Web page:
Nik Colk Void - "Gold E"
We’ve had the opportunity to speak at length with Nik Colk Void on a couple occasions, and have documented one of those rewarding exchanges here in the Weirdoverse. One half of Factory Floor and one third of Carter Tutti Void (alongside Cosey Fanni Tutti and Chris Carter of pioneering experimental projects Chris & Cosey and Throbbing Gristle), Nik Colk Void’s work is of particular interest to us here at WMF, and her brilliant single “Gold E” (released via O Genesis on Record Store Day 2012) is no exception. A fine example of the genre-bending and media-mixing that endears Nik and her work to us, it has long been a source of inspiration and contemplation for us.
Only three hundred copies of this hand-made gem were shared with the world, and lucky purchasers of the single received both the vinyl 7-inch and playable polyurethane plastic cast "sleeve". The result of the unconventional material is a record that changes over time as it deteriorates. Understandably curious about the background to the music and its associated materials, we asked Nik for a glimpse into the process, and she graciously shared the following with us:
"I ordered a test pressing, then made a rubber mold from this, then pressed up a further five hundred seven inches, so somewhere I’ve got two hundred of those. I managed to do three hundred sleeves, and I have to admit that after about the hundredth time doing it, I was getting dizzy, headaches, and was throwing up, so Tim [Burgess] helped me do some.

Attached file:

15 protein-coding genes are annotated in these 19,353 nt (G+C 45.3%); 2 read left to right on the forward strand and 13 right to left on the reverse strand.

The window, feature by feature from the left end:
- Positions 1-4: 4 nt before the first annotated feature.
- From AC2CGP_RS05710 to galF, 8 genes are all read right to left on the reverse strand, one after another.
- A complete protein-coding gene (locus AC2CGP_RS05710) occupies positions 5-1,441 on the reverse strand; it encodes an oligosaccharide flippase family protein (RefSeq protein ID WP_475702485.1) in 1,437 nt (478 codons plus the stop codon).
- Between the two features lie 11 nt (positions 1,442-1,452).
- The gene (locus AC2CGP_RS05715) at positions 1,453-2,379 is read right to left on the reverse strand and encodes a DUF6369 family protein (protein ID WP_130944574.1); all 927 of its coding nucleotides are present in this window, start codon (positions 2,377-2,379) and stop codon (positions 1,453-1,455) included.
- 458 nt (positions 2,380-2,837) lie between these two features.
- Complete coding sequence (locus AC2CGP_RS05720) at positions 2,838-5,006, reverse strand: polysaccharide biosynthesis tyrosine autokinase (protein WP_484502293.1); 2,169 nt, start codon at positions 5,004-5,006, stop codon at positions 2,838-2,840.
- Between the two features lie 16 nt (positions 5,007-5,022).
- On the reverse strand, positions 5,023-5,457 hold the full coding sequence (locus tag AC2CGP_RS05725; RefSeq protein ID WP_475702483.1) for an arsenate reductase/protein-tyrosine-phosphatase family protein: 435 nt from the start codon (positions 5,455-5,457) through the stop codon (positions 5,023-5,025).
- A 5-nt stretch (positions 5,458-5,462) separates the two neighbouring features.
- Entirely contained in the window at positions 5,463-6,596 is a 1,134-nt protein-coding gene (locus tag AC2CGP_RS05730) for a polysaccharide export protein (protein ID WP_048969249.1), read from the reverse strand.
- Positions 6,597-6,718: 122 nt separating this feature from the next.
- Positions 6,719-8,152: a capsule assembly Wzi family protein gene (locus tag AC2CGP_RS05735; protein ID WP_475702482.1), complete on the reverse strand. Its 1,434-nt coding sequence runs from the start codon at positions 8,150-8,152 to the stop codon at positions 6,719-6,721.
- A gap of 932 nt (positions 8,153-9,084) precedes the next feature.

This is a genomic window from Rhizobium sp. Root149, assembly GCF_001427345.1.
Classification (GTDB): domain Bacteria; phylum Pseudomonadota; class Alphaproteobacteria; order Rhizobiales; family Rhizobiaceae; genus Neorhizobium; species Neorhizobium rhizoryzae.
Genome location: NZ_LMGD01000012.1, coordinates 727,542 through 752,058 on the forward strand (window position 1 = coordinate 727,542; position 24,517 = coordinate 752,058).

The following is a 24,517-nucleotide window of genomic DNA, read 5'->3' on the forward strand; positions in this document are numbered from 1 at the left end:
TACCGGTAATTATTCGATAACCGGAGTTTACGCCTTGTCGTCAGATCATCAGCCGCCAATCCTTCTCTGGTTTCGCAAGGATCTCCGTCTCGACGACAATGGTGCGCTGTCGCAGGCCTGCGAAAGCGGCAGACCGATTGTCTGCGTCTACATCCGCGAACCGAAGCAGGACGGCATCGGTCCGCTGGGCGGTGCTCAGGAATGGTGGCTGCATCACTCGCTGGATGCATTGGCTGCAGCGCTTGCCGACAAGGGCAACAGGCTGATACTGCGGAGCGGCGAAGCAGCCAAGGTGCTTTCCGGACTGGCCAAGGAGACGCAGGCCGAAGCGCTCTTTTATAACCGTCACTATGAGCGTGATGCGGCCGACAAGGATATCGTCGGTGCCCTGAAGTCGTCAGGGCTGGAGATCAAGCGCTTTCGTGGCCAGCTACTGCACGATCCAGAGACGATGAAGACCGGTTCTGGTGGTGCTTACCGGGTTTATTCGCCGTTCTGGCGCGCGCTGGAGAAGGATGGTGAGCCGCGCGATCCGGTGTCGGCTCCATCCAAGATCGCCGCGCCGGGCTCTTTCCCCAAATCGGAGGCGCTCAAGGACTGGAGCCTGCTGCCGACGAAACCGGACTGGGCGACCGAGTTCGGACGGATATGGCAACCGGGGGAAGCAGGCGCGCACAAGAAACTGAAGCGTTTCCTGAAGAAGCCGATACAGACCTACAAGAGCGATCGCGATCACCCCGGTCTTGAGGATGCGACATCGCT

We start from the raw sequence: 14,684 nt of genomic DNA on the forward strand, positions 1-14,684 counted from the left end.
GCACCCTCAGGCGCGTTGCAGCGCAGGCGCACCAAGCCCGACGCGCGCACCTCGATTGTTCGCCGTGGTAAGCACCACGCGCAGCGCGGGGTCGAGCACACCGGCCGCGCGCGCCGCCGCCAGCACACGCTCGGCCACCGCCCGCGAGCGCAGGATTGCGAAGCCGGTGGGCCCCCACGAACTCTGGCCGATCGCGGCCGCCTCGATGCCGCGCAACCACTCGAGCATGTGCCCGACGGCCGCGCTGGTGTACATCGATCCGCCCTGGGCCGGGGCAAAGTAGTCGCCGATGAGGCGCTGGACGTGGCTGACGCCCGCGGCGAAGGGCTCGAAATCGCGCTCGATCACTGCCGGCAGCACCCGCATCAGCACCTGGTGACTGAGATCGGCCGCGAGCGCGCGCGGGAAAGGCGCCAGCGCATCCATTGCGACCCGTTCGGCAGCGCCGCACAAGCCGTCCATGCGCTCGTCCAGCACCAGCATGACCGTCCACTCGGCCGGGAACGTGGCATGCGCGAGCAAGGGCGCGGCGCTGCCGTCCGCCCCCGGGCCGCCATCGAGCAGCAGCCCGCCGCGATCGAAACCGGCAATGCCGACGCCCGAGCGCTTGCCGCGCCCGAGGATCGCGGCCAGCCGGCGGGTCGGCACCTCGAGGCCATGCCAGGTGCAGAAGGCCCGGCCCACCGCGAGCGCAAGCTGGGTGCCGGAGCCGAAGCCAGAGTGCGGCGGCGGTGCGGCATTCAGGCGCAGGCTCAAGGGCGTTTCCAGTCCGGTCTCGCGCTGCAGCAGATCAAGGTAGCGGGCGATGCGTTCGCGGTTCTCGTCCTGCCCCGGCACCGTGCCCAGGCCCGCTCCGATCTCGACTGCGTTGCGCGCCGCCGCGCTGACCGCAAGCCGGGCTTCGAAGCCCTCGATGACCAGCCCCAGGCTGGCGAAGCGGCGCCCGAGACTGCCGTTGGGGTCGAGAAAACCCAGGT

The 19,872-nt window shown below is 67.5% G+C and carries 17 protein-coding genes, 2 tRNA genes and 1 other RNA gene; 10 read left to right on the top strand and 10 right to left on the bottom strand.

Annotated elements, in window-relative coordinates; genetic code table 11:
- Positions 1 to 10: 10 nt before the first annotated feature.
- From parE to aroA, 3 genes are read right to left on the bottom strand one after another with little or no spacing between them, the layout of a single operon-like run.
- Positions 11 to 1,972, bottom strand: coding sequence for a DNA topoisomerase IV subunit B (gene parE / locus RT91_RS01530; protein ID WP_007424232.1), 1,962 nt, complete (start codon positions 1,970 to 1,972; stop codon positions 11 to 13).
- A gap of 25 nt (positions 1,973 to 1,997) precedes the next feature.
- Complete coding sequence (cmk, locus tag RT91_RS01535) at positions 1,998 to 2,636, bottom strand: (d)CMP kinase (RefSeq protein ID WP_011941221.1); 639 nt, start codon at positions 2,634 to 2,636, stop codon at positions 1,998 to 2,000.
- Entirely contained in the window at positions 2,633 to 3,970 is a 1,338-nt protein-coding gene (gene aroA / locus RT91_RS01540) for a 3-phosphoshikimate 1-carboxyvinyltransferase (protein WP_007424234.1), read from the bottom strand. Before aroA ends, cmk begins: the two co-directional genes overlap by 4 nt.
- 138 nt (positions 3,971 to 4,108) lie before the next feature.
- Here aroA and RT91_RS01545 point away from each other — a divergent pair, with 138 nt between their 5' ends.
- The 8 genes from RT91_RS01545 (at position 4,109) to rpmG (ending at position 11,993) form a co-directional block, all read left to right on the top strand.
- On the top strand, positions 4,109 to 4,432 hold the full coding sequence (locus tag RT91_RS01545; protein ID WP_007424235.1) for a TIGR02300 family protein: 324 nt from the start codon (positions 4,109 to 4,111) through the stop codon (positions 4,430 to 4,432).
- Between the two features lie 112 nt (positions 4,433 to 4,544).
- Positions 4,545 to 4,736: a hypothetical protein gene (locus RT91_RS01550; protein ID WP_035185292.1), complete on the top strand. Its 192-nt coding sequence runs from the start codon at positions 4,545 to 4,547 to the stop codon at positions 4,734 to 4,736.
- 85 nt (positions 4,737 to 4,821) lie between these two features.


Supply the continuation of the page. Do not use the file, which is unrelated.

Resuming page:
That was when I was living in the warehouse in Seven Sisters. We had these big metal steps with platform space that went up to the front door because it was above a fabric factory. I was out there on the metal steps where I could cast the records and make a mess in the fresh air of North London (ha!). So I started off thinking I would do five hundred but limited myself to three hundred. The conditions just got crazy.
At the time I was working as an assistant for artist Gary Hume. I was working in a railway arch studio in London Fields, making his sculpture requests, which function-wise couldn’t really evolve – so there was endless experimentation going on. I was using this polyurethane plastic resin with plasters and things like that. Later, when I was got back into making music after giving it up for a few years, I referred back to that work and noticed that some of those experiments had changed color and shape.
I’d be intrigued to see if anyone still has the [“Gold E”] records and whether they have changed the sound. I also did a couple editions using bronze filler, which made them really heavy. But was a bit too expensive to do three hundred of those.”
Fortunately, we do have a physical copy of both the “Gold E” vinyl disc and playable sleeve, and look forward to periodically revisiting them in the years to come.
Hear and purchase Factory Floor music here.